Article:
Andy Brassell casts his eye across the relegation battle and thinks Sunderland fans have every right to be worried…
It was a textbook hard luck story – chances coming and going, hitting the crossbar, and being undone by a sucker punch when in the ascendancy. Yes, QPR’s defeat to Everton on Sunday was perhaps unfortunate, but it had relegation certainties written all over it, a feeling reinforced by a typically frank post-match interview by Joey Barton which had a sense of the post-mortem about it.
With eight games to go for most teams in the Premier League, the relegation scrap is beginning to crystalise at two different points, and the advent of the international break is probably an appropriate point to analyse it. The bottom two of Leicester (1.222/9 to go down) and QPR (even shorter at 1.132/15) look pretty much doomed.
Even if the latter are only three points behind third-bottom Burnley they face a tough run in, with Chelsea and trips to Liverpool and Manchester City on the horizon. The home form of Chris Ramsey’s team has also deserted them at the worst possible moment – they have lost the last five straight at Loftus Road in the Premier League.
The other cut-off point is between 14th and 15th, to almost quote The Charlatans, where five points separate West Bromwich Albion and – below them – Hull City. So if we assume for the sake of argument that Leicester and QPR have had their chips, we are left with with four possible candidates to fill the remaining spot in the relegation zone.
The aforementioned Burnley are the current occupants, and the favourites to go, at 1.9110/11. There is reason behind this in the sense that they are simply the division’s smallest club, and punters feel that they can’t continue to defy the odds as they have quite spectacularly on occasion this season, notably in taking points from Chelsea and Manchester City in recent weeks.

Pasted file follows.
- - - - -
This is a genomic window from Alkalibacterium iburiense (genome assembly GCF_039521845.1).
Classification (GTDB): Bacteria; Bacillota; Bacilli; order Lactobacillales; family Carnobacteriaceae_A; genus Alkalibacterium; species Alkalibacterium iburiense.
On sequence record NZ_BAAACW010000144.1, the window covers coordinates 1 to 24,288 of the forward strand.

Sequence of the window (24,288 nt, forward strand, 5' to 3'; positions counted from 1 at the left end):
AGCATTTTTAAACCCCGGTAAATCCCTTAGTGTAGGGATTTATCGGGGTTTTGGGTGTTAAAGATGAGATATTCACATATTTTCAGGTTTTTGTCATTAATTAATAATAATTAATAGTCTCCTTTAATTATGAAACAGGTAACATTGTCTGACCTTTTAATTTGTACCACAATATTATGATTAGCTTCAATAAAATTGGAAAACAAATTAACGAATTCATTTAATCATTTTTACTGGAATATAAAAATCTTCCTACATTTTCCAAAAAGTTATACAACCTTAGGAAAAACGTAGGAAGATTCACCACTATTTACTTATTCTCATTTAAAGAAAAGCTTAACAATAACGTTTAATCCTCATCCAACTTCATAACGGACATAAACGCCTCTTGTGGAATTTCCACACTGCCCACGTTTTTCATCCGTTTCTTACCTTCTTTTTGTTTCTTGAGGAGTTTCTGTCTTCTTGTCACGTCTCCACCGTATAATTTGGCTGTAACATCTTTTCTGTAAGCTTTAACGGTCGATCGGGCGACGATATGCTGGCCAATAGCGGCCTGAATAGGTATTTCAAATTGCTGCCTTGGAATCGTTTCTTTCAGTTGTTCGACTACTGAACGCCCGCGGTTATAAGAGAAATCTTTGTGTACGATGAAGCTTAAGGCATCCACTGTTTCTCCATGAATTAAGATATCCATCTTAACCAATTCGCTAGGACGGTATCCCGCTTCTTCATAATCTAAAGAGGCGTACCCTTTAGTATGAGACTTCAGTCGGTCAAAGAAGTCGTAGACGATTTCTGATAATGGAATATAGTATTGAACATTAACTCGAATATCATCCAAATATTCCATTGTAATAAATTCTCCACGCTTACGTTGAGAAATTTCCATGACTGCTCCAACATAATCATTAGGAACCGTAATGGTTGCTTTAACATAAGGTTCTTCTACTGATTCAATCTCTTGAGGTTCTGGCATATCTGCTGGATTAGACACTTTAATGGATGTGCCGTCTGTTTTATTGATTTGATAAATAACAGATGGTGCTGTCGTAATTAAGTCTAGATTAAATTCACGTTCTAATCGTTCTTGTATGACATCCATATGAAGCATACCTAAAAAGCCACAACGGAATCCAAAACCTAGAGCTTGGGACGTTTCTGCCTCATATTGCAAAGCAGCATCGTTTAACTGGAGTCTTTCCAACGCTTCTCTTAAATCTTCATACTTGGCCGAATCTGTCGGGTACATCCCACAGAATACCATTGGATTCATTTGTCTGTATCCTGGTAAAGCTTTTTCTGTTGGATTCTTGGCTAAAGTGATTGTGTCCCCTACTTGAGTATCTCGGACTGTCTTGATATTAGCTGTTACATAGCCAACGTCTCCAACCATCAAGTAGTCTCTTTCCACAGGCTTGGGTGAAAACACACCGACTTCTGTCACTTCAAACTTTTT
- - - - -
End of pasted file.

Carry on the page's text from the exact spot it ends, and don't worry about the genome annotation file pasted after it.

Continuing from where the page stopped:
Their programme after the resumption is tough, with the north London pair of Tottenham and Arsenal on the menu, though both have to come to Turf Moor. It is not inconceivable that the Clarets could eke a few points out of that pair of fixtures, but perhaps more crucial to their prospects of a top-flight stay is that they still have to play Leicester (at home), Hull and Aston Villa (away). Sean Dyche and his team have considerable fortitude and their own fate in their hands still.
Above them Sunderland, priced at 2.6413/8, have a right to be worried. They have just a point more than Burnley and their late loss at West Ham on Saturday takes us back to our previous theme of hard luck tales – Nenê clearly fouled Seb Larsson in the lead-up to Diafra Sakho’s winner, but play continued and Dick Advocaat was sunk in his opening game.
While much criticism of the Dutchman’s truncated reign as Serbia boss overlooks the chaos in which he was expected to work, he remains a left-field choice for the role, and he faces a battle to lift confidence off the floor. Their next match, the derby with Newcastle, takes on epic proportions with a horrible run-in coming up and ending with trips to Arsenal and Chelsea in their last two games.
Saying that a team should ‘just about be alright’ is akin to the kiss of death, but Hull (4.3100/30 to drop) and Aston Villa (6.05/1) really should be, even if they have less than a point per game each. The Tigers were excellent against Chelsea and Dame N’Doye and Abel Hernández look capable of filling the gap left by the injured Nikica Jelavic.
The late nature of Villa’s defeat at Swansea reminded us that they’re not safe yet and their first match after the international break is a tough one too, as they visit Manchester United – though Tim Sherwood and company will perhaps have an eye on the home game with QPR, a team that has lost all but one of their 14 away games this season, four days later as a ready source of points.
There is plenty of fun still to be had with the permutations – if you’re a neutral, at least – but Sunderland look especially vulnerable, to these eyes at least. So savour that Tyne-Wear derby on Saturday 4th as it could be the last for a while.